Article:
Embryos, operated as described in Subheading 3., can be studied by a variety of methods, according to the question being addressed. Fix the embryo in methanol (for most immunological detection procedures), Zenker's fixative (for Feulgen-Rossenbeck staining) or in 4% formaldehyde in PBS (for in situ hybridization and most other procedures). Details on these procedures may be found elsewhere in this volume and in ref. 9.
For embryos operated in ovo, it is easiest to crack the egg into a large Petri dish first, cut the membranes around the embryo with scissors, and then lift a corner of these membranes with fine forceps (as described above in Subheading 2.2.1.). Then immediately transfer this to a small dish with saline to clean off any adhering yolk. Finally transfer it to a Sylgard dish (see Subheading 2.1.) containing CMF and pin the embryo so as to straighten out the head and trunk, but avoiding the region close to the operation. Then remove the CMF and replace it with the fixative of choice. In this way, the embryos will be perfectly straight which will simplify subsequent histological sectioning, and they will also be more photogenic if stained as whole mounts.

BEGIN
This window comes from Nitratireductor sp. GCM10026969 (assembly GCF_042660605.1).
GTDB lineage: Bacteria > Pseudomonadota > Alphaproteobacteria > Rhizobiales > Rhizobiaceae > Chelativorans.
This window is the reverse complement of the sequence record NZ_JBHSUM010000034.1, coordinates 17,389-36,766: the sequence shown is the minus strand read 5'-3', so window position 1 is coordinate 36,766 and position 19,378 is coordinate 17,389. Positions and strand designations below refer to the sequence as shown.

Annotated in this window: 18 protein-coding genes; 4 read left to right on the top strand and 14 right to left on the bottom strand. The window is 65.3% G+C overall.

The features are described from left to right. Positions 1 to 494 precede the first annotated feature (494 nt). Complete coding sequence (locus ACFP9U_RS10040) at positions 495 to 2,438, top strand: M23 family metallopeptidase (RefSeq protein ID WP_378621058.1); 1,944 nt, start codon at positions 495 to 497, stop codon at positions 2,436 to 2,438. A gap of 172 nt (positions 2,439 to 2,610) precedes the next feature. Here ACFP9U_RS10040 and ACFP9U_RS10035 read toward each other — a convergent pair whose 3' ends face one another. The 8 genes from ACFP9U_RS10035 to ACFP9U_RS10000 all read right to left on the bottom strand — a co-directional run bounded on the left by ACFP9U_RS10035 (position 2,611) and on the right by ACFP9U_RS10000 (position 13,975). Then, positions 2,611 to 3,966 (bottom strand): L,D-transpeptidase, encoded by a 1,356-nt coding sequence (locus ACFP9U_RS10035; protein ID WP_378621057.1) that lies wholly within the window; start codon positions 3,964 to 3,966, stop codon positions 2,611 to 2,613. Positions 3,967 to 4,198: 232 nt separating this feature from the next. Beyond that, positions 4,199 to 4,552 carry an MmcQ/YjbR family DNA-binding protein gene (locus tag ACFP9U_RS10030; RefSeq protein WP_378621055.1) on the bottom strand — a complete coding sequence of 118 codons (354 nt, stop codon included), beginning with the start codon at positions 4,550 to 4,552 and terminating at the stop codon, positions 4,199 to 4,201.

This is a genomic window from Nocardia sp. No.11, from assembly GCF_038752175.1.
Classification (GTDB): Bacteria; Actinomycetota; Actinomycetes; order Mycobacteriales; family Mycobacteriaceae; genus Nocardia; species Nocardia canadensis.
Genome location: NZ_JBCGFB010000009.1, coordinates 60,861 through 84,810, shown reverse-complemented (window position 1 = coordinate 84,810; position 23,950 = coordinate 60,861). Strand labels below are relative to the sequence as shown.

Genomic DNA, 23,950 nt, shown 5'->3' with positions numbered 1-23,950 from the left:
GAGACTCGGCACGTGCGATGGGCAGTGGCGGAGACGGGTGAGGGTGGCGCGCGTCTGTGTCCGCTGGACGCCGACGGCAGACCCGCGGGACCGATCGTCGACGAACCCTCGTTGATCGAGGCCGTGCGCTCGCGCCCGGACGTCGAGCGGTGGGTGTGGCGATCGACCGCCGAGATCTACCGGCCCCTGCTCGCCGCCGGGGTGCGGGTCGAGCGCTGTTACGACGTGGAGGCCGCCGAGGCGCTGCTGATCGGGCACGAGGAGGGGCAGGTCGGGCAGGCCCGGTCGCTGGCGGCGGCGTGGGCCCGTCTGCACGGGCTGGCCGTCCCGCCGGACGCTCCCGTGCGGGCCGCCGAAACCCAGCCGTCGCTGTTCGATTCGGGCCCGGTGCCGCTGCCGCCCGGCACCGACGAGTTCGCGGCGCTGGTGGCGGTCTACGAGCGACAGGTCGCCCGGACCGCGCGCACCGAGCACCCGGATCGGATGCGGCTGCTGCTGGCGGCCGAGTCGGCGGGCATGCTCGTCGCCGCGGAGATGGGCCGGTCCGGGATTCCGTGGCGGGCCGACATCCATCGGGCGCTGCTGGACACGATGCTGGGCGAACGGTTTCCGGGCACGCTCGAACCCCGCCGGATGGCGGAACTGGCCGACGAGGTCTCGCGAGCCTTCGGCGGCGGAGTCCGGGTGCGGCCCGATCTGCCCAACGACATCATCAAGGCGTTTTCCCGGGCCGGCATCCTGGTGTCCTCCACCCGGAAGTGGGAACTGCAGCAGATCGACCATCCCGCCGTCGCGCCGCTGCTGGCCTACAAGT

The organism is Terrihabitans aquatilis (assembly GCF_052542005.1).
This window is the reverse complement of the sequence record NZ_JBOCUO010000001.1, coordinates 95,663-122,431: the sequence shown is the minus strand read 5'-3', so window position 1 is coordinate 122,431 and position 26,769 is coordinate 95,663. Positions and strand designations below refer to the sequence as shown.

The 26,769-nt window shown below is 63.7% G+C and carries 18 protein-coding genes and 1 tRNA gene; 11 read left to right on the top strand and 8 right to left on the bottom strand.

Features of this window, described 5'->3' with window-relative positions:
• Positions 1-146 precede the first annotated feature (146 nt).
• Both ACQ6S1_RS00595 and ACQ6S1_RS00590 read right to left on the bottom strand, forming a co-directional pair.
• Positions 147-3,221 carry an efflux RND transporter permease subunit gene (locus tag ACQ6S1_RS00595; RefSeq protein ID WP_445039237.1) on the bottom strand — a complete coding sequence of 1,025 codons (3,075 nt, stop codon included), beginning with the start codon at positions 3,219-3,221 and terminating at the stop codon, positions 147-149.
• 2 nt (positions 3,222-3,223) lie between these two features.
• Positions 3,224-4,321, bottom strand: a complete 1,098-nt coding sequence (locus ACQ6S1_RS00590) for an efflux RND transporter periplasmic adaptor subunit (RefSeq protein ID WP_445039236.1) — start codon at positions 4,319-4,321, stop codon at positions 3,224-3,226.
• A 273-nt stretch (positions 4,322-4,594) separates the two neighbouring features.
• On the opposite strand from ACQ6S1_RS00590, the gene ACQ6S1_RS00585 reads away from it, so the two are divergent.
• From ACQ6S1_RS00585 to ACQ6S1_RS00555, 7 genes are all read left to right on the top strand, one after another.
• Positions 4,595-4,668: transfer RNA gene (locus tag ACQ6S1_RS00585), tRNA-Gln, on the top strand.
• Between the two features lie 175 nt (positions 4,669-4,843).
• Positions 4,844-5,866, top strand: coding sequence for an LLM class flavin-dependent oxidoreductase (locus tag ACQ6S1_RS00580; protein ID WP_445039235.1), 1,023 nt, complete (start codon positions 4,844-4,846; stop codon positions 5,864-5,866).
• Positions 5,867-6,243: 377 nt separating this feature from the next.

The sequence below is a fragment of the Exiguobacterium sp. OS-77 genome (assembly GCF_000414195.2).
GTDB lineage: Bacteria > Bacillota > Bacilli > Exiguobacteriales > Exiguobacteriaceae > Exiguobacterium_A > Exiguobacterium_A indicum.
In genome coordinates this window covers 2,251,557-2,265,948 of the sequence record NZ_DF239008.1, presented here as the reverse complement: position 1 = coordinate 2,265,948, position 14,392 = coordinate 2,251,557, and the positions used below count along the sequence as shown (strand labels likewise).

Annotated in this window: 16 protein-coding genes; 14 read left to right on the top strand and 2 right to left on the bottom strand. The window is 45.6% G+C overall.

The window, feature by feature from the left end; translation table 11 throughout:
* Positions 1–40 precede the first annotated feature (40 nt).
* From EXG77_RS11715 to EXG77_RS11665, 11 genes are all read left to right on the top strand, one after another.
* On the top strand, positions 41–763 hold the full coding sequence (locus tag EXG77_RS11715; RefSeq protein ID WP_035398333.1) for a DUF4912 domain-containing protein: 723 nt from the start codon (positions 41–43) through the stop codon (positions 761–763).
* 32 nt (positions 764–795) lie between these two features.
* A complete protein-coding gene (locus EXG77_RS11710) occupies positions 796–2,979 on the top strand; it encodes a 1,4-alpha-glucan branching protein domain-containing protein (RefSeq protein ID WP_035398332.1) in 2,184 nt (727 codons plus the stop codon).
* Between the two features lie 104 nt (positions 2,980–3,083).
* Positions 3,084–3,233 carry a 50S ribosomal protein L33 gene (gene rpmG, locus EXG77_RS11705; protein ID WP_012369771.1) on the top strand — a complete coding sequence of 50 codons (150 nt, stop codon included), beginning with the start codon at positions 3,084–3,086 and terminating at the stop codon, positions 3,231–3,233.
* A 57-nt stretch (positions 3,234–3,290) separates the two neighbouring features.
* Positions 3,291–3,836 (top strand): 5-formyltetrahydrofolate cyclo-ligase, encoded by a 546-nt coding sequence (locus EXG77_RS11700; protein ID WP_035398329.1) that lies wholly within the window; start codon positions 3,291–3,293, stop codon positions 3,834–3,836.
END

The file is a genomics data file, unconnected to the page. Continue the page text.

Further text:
For embryos operated in New culture (3-5), the glass ring should first be flooded with CMF, and the edges of the area opaca then detached from the vitelline membrane. Then pick up the embryo with a wide-mouthed pipet or with fine forceps (from the membranes!) and transfer it to a Sylgard dish for pinning and fixing as described in Subheading 2.2.1.
Was this article helpful?